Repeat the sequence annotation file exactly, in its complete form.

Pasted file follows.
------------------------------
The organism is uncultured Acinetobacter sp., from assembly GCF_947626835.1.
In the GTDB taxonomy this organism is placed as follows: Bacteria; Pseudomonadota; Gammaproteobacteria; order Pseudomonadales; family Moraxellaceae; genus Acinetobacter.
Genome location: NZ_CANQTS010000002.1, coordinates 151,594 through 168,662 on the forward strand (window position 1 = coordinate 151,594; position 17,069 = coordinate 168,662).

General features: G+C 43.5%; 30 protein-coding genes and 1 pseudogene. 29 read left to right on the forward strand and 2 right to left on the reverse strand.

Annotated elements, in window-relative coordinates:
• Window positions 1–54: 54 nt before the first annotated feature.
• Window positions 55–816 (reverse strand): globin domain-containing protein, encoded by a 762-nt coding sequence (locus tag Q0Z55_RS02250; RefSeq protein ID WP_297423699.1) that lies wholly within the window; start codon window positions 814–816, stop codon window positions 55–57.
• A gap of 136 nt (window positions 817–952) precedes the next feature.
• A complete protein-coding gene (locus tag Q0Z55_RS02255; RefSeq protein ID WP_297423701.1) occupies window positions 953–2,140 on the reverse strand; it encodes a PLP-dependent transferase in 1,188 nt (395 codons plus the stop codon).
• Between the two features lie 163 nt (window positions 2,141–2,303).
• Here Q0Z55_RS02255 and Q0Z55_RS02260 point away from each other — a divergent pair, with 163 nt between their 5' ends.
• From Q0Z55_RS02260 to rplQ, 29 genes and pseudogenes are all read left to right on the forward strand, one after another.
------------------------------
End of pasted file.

The organism is uncultured Acinetobacter sp., from assembly GCF_947626835.1.
In the GTDB taxonomy this organism is placed as follows: Bacteria; Pseudomonadota; Gammaproteobacteria; order Pseudomonadales; family Moraxellaceae; genus Acinetobacter.
Genome location: NZ_CANQTS010000002.1, coordinates 151,594 through 168,662 on the forward strand (window position 1 = coordinate 151,594; position 17,069 = coordinate 168,662).

General features: G+C 43.5%; 30 protein-coding genes and 1 pseudogene. 29 read left to right on the forward strand and 2 right to left on the reverse strand.

Annotated elements, in window-relative coordinates:
• Window positions 1–54: 54 nt before the first annotated feature.
• Window positions 55–816 (reverse strand): globin domain-containing protein, encoded by a 762-nt coding sequence (locus tag Q0Z55_RS02250; RefSeq protein ID WP_297423699.1) that lies wholly within the window; start codon window positions 814–816, stop codon window positions 55–57.
• A gap of 136 nt (window positions 817–952) precedes the next feature.
• A complete protein-coding gene (locus tag Q0Z55_RS02255; RefSeq protein ID WP_297423701.1) occupies window positions 953–2,140 on the reverse strand; it encodes a PLP-dependent transferase in 1,188 nt (395 codons plus the stop codon).
• Between the two features lie 163 nt (window positions 2,141–2,303).
• Here Q0Z55_RS02255 and Q0Z55_RS02260 point away from each other — a divergent pair, with 163 nt between their 5' ends.
• From Q0Z55_RS02260 to rplQ, 29 genes and pseudogenes are all read left to right on the forward strand, one after another.